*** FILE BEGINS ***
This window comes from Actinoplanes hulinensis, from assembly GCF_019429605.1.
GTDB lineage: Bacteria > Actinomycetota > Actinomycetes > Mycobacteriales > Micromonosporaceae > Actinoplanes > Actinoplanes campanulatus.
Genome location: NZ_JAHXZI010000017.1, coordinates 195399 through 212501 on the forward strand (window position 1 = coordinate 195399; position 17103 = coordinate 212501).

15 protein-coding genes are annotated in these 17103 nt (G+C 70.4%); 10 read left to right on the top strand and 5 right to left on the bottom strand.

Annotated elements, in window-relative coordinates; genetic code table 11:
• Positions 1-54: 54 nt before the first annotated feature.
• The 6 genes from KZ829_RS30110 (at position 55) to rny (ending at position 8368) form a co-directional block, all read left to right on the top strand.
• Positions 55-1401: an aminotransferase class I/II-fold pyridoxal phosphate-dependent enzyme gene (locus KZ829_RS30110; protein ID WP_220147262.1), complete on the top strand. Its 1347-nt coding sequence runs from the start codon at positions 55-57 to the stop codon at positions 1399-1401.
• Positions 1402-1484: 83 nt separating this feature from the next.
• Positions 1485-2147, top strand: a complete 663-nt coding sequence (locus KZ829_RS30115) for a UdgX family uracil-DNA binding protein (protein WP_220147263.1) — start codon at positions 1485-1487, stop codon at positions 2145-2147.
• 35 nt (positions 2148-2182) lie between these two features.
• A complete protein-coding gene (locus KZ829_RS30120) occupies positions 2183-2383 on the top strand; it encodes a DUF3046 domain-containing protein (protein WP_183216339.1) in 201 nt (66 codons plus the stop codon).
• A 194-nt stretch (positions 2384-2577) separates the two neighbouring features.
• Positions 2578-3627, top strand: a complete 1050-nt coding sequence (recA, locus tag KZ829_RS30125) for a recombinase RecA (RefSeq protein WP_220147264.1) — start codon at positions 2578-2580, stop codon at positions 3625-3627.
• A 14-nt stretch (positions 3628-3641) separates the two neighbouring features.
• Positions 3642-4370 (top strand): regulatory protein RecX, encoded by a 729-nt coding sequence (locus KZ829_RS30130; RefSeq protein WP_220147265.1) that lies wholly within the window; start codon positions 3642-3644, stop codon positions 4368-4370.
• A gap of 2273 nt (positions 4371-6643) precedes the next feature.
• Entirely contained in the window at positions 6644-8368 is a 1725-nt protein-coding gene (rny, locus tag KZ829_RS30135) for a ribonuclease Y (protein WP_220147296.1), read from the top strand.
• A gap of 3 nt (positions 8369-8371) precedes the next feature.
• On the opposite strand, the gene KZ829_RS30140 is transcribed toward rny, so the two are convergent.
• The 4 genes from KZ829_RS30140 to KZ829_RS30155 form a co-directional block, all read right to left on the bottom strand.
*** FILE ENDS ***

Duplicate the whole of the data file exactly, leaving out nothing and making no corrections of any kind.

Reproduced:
This window comes from Actinoplanes hulinensis, from assembly GCF_019429605.1.
GTDB lineage: Bacteria > Actinomycetota > Actinomycetes > Mycobacteriales > Micromonosporaceae > Actinoplanes > Actinoplanes campanulatus.
Genome location: NZ_JAHXZI010000017.1, coordinates 195399 through 212501 on the forward strand (window position 1 = coordinate 195399; position 17103 = coordinate 212501).

15 protein-coding genes are annotated in these 17103 nt (G+C 70.4%); 10 read left to right on the top strand and 5 right to left on the bottom strand.

Annotated elements, in window-relative coordinates; genetic code table 11:
• Positions 1-54: 54 nt before the first annotated feature.
• The 6 genes from KZ829_RS30110 (at position 55) to rny (ending at position 8368) form a co-directional block, all read left to right on the top strand.
• Positions 55-1401: an aminotransferase class I/II-fold pyridoxal phosphate-dependent enzyme gene (locus KZ829_RS30110; protein ID WP_220147262.1), complete on the top strand. Its 1347-nt coding sequence runs from the start codon at positions 55-57 to the stop codon at positions 1399-1401.
• Positions 1402-1484: 83 nt separating this feature from the next.
• Positions 1485-2147, top strand: a complete 663-nt coding sequence (locus KZ829_RS30115) for a UdgX family uracil-DNA binding protein (protein WP_220147263.1) — start codon at positions 1485-1487, stop codon at positions 2145-2147.
• 35 nt (positions 2148-2182) lie between these two features.
• A complete protein-coding gene (locus KZ829_RS30120) occupies positions 2183-2383 on the top strand; it encodes a DUF3046 domain-containing protein (protein WP_183216339.1) in 201 nt (66 codons plus the stop codon).
• A 194-nt stretch (positions 2384-2577) separates the two neighbouring features.
• Positions 2578-3627, top strand: a complete 1050-nt coding sequence (recA, locus tag KZ829_RS30125) for a recombinase RecA (RefSeq protein WP_220147264.1) — start codon at positions 2578-2580, stop codon at positions 3625-3627.
• A 14-nt stretch (positions 3628-3641) separates the two neighbouring features.
• Positions 3642-4370 (top strand): regulatory protein RecX, encoded by a 729-nt coding sequence (locus KZ829_RS30130; RefSeq protein WP_220147265.1) that lies wholly within the window; start codon positions 3642-3644, stop codon positions 4368-4370.
• A gap of 2273 nt (positions 4371-6643) precedes the next feature.
• Entirely contained in the window at positions 6644-8368 is a 1725-nt protein-coding gene (rny, locus tag KZ829_RS30135) for a ribonuclease Y (protein WP_220147296.1), read from the top strand.
• A gap of 3 nt (positions 8369-8371) precedes the next feature.
• On the opposite strand, the gene KZ829_RS30140 is transcribed toward rny, so the two are convergent.
• The 4 genes from KZ829_RS30140 to KZ829_RS30155 form a co-directional block, all read right to left on the bottom strand.